|| Print ||
|Articles - April 2010|
|Thursday, March 25, 2010|
The dozens of jobs being created to build the Shepherds Flat Wind Farm are economic manna for distressed Gilliam and Morrow counties.
“We basically have zero industry,” says Gilliam County Judge Pat Shaw. “This is a big boost to our economy.”
At least 100 jobs in construction and related industries are expected to be created over two years. Jack Ingram, who is co-owner with Gene Williamson of Arlington-based W.I. Construction, a concrete provider, was awarded a $23 million contract to provide road materials. “It’s an absolute saving grace,” he says. His sales in 2009 decreased 94% from the year before.
W.I. Construction started work on March 3. Ingram expects to provide 25 to 30 jobs and subcontract with three local businesses. His normal staffing level is seven.
The Shepherds Flat Wind Farm will be the largest wind farm in the world when completed in 2012, with 338 wind turbines across 30 square miles in Gilliam and Morrow counties powering about 235,000 homes a year. It will have 35 full-time employees when operational.
Shepherds Flat will have impact beyond job creation. Shaw expects 20 years of population decline to end as people move there for work, and public school enrollment would in turn increase.
The county annually will receive between $4 million and $5 million in property taxes. A community service fee that wind farms pay each year could total up to $500,000. The money will be used for libraries, schools and infrastructure service improvements. “We look to the wind farms to sustain the county’s finances,” Shaw says.
Jessica Bates, Gilliam County’s economic developer, says Shepherds Flat only represents a third of the wind farms Gilliam County could have in the coming decades.
Wednesday, June 03, 2015
As part of our green workplaces story, Oregon Business checked out a community service project undertaken by Portland Youth Builders, a nonprofit alternative high school. In partnership with Whole Foods, PYB built garden boxes for a Home Forward housing site. Home Forward is a government agency that provides housing for low income residents and people with disabilities.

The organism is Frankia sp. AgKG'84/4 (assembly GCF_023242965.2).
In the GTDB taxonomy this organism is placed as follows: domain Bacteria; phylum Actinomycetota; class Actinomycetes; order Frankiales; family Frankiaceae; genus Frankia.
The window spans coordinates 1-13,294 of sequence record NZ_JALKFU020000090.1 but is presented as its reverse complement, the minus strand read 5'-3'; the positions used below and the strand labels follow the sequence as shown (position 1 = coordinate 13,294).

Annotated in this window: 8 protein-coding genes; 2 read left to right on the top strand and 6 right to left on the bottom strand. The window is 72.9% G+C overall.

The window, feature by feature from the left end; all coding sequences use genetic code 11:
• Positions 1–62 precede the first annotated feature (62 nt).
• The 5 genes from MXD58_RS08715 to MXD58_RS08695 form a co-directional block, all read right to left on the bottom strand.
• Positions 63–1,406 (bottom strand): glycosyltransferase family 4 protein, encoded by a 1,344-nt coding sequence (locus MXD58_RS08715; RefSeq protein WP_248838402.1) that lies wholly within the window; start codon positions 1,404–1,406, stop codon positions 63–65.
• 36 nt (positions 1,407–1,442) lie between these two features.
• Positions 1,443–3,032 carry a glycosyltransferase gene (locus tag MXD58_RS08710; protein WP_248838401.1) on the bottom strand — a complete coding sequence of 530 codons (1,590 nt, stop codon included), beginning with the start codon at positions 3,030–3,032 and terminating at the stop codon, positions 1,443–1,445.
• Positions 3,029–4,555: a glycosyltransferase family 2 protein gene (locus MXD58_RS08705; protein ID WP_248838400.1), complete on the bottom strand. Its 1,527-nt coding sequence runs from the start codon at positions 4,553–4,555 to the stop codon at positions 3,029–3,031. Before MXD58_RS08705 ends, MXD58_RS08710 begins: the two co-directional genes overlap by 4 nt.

Friday, May 15, 2015
BY KIM MOORE | RESEARCH EDITOR
The Portland Bureau of Transportation is seeking input from businesses on a $5.5 million initiative to create a network of biking, transit and pedestrian trails within Portland’s central city.
Tuesday, May 26, 2015
BY JACOB PALMER
Live, Work, Play: CEO of Gorilla Capital.
Wednesday, June 17, 2015
Wednesday, May 20, 2015
BY KIM MOORE | RESEARCH EDITOR
An earthquake would completely destroy many Oregon businesses, highlighting the urgent need for the private and public sectors to collaborate on shoring up disaster preparedness, said panelists at an Oregon Business breakfast summit today.
Thursday, May 28, 2015
BY LINDA BAKER | EDITOR
Reinventing capitalism. Office dumpster divers. Handprints versus carbon footprints.
Friday, May 22, 2015
BY EMILY LIEDEL
Inside the topsy-turvy world of corporate sustainability rankings.
|100 Best Green Workplaces in Oregon|
|The Green Paradox|
|Up in the Air|
|Credit Unions Perspective|
|Queen of Resilience|
|Did airlines collude to keep fares high?|
|Citigroup analyst thinks Puma should sell|
|OSU researchers examine warm-water mass|
|Appeals court rules against Apple|
|Microsoft to cut division, 1,200 jobs|
|Apple suppliers introduce 'Force Touch' to new iPhone|
|Uncertainty abound in Greece|
Tonkon Torp helps seed sustainability at Gunderson.
Oregon-based Environments helps companies create inspired workspaces. “Simply put, we help companies future-proof their workspaces,” says Chris Corrado, president. Since 1988,Environments has witnessed firsthand the changing landscape of business. Native Portlander and Environments founder Corrado says, “We help our clients navigate the complex realities of the workplace today and plan for their future in a very mindful, strategic way. We think of ourselves as their partners in the process.”
One hundred years ago, the Willamette River might easily have been mistaken for a sewer. Unchecked industrial activity and decades of pollution made it unrecognizable compared to the clean river that now flows north for 187 miles from Eugene through the center of Portland.
3 Degrees Event Celebrates 5th Year Bringing Nonprofit and Business Professionals Together to Benefit Portland.
Bend energy leader brings passion for efficiency and renewable energy to the nonprofit.
Event in Forest Grove marks recognition of Global Food Safety Initiative Certification.